For each behavior, a high bar was set for completion. For
example, prioritizing patients based on acuity had an exact
expected order. All to-do items needed to be included for
communicating in action steps. Space was also provided to
allow for qualitative comments on participant performance.
Following the M-OSHE, participants completed a
sixquestion evaluation. The questions asked participants to assess
the authenticity of the M-OSHE scenario and whether the
online module helped prepare them for the M-OSHE, their
satisfaction with their performance and with their feedback,
whether the curriculum would impact their future practice, and
their level of preparedness to conduct a verbal handoff.
Descriptive statistics were used to summarize all data, including
self-reported baseline, post-module, and post M-OSHE
preparedness and checklist scores. Interns who rated their
preparedness as a B4^ or B5^ were deemed Bprepared.^ To test
interrater reliability, video footage of one-third of the participants was
randomly selected, scored by investigators, and compared to the
trained-receiver ratings using kappa scores. Statistical
significance was defined at p < 0.05. Concurrent validity was
established by calculating Pearson’s correlation coefficient
comparing checklist and validated Handoff mini-CEX scores from
trained raters in a subsequent training exercise after M-OSHE. All
data analysis was conducted using Stata 13 (College Station, TX).
Eighty-four interns were eligible to participate in this study.
All completed the M-OSHE, while 81 (96 %) completed the
online module. Although the majority (69 %) had received
prior handoff training, only half (28/58, 48 %) of those
individuals were satisfied with that training. While most
participants (71/84, 85 %) reported some prior handoff experience
during medical school, these experiences varied (Table 1).
Self-reported preparedness for conducting a verbal handoff
increased after the online module (88 % post-module vs.
54 % pre-module, p < 0.0001 Wilcoxon sign-rank test) and
after the M-OSHE compared to baseline (70 % post-M-OSHE
vs. 54 % pre-module, p < 0.001).
The mean total checklist-score was 3.23 (Range 1–5, S.D.
1.09) and did not differ significantly by residency program
(p = 0.60, Kruskal Wallis test). For each behavior evaluated,
completion rate ranged from 30 to 96 %, with interns often
failing to prioritize patients based on acuity of illness (Table 2).
Internal consistency of the checklist was measured at 0.39
with Cronbach-alpha. Inter-rater reliability was moderate to
high for four of the observable behaviors on the checklist, with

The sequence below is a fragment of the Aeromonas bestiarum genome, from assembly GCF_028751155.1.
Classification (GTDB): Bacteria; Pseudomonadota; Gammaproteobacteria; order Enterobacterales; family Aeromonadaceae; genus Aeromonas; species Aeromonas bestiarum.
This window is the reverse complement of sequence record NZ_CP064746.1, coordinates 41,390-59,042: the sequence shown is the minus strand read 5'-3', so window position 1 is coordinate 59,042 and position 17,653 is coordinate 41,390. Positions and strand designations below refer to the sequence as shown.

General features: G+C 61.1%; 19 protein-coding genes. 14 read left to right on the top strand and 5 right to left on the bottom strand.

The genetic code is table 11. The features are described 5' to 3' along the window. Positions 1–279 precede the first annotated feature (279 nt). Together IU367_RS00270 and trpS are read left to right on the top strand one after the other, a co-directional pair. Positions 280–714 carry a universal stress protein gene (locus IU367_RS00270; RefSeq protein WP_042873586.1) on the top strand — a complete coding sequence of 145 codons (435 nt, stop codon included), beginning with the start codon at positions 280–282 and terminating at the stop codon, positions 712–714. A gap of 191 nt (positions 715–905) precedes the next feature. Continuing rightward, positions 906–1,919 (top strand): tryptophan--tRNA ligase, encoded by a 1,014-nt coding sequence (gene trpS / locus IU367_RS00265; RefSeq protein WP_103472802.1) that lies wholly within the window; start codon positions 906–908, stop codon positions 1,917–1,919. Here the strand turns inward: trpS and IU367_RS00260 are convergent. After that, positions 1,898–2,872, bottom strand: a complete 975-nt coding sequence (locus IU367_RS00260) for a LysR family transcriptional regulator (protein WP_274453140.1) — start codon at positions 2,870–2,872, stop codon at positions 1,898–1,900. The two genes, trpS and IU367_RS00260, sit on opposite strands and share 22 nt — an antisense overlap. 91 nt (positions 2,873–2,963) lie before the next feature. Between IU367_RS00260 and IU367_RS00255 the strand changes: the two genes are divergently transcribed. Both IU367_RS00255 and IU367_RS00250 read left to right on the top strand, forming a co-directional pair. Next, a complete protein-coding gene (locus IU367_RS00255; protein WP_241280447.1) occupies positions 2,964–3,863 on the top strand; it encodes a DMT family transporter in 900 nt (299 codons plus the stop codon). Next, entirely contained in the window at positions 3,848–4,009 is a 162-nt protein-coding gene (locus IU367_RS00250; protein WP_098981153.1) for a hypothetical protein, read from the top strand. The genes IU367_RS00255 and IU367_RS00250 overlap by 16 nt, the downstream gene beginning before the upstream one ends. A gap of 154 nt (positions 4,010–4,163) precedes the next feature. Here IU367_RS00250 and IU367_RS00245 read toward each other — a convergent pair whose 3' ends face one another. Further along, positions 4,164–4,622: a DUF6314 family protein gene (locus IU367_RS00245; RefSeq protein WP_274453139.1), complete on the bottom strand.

kappa scores ranging from 0.5 to 0.9, while the kappa for the
fifth behavior (communicating in action steps) was not
calculable due to the very high performance and 96 % inter-rater
agreement on this item (Table 2). Performance on the checklist
did correlate with Handoff mini-CEX scores, providing
evidence for concurrent validity (r = 0.55, p = 0.0001, pwcorr).
Interns who reported more handoff experience during medical
school were more likely to complete more than three items on the
checklist (p = 0.021, nonparametric test of trend). Prior training
was associated with the ability to prioritize patients based on
acuity (12 % no training vs. 38 % prior training, p = 0.014, Chi2).
Eighty-one trainees (96 %) completed the post-survey
following the online training module and all trainees completed
1. Did the resident appropriately prioritize the patients (in order
of illness) when delivering the handoff to the receiver?
2. Did the resident communicate specific action steps and inform
to the receiver of what to do if possible situations arise?
3. Did the resident encourage and provider the receiver with
appropriate opportunities to ask questions?
4. Did the resident provide an appropriate amount of information
about the patients?
5. Did the resident orient the handoff sheet in such as manner as
to create a shared space between the resident and the receiver?
the post-survey following the M-OSHE. Feedback was highly
positive. All participants reported the online module was an
effective review of handoffs and that the M-OSHE was
realistic. Most (88 %) believed the M-OSHE will be useful to their
practice as a physician. Interns also expressed positive
comments (BVery helpful. I would love to do this again. The more
practice we have, the better^). Lastly, 92 % of trainees would
recommend this exercise for future incoming residents.